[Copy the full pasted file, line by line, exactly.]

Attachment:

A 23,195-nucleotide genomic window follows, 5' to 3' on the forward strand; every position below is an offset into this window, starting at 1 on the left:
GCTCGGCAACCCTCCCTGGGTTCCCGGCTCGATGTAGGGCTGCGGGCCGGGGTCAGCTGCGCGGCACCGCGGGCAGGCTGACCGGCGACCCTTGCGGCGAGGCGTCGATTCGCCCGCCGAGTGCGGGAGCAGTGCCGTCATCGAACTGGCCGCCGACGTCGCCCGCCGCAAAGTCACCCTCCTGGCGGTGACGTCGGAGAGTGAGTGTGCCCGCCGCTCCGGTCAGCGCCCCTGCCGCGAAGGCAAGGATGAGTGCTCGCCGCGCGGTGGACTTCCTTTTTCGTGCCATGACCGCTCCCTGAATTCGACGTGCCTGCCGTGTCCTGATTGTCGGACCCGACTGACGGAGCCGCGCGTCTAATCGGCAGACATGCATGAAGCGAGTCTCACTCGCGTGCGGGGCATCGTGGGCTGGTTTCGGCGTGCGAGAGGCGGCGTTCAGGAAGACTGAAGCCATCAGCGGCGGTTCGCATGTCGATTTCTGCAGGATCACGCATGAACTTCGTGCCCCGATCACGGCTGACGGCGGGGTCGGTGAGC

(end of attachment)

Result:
A 23,195-nucleotide genomic window follows, 5' to 3' on the forward strand; every position below is an offset into this window, starting at 1 on the left:
GCTCGGCAACCCTCCCTGGGTTCCCGGCTCGATGTAGGGCTGCGGGCCGGGGTCAGCTGCGCGGCACCGCGGGCAGGCTGACCGGCGACCCTTGCGGCGAGGCGTCGATTCGCCCGCCGAGTGCGGGAGCAGTGCCGTCATCGAACTGGCCGCCGACGTCGCCCGCCGCAAAGTCACCCTCCTGGCGGTGACGTCGGAGAGTGAGTGTGCCCGCCGCTCCGGTCAGCGCCCCTGCCGCGAAGGCAAGGATGAGTGCTCGCCGCGCGGTGGACTTCCTTTTTCGTGCCATGACCGCTCCCTGAATTCGACGTGCCTGCCGTGTCCTGATTGTCGGACCCGACTGACGGAGCCGCGCGTCTAATCGGCAGACATGCATGAAGCGAGTCTCACTCGCGTGCGGGGCATCGTGGGCTGGTTTCGGCGTGCGAGAGGCGGCGTTCAGGAAGACTGAAGCCATCAGCGGCGGTTCGCATGTCGATTTCTGCAGGATCACGCATGAACTTCGTGCCCCGATCACGGCTGACGGCGGGGTCGGTGAGC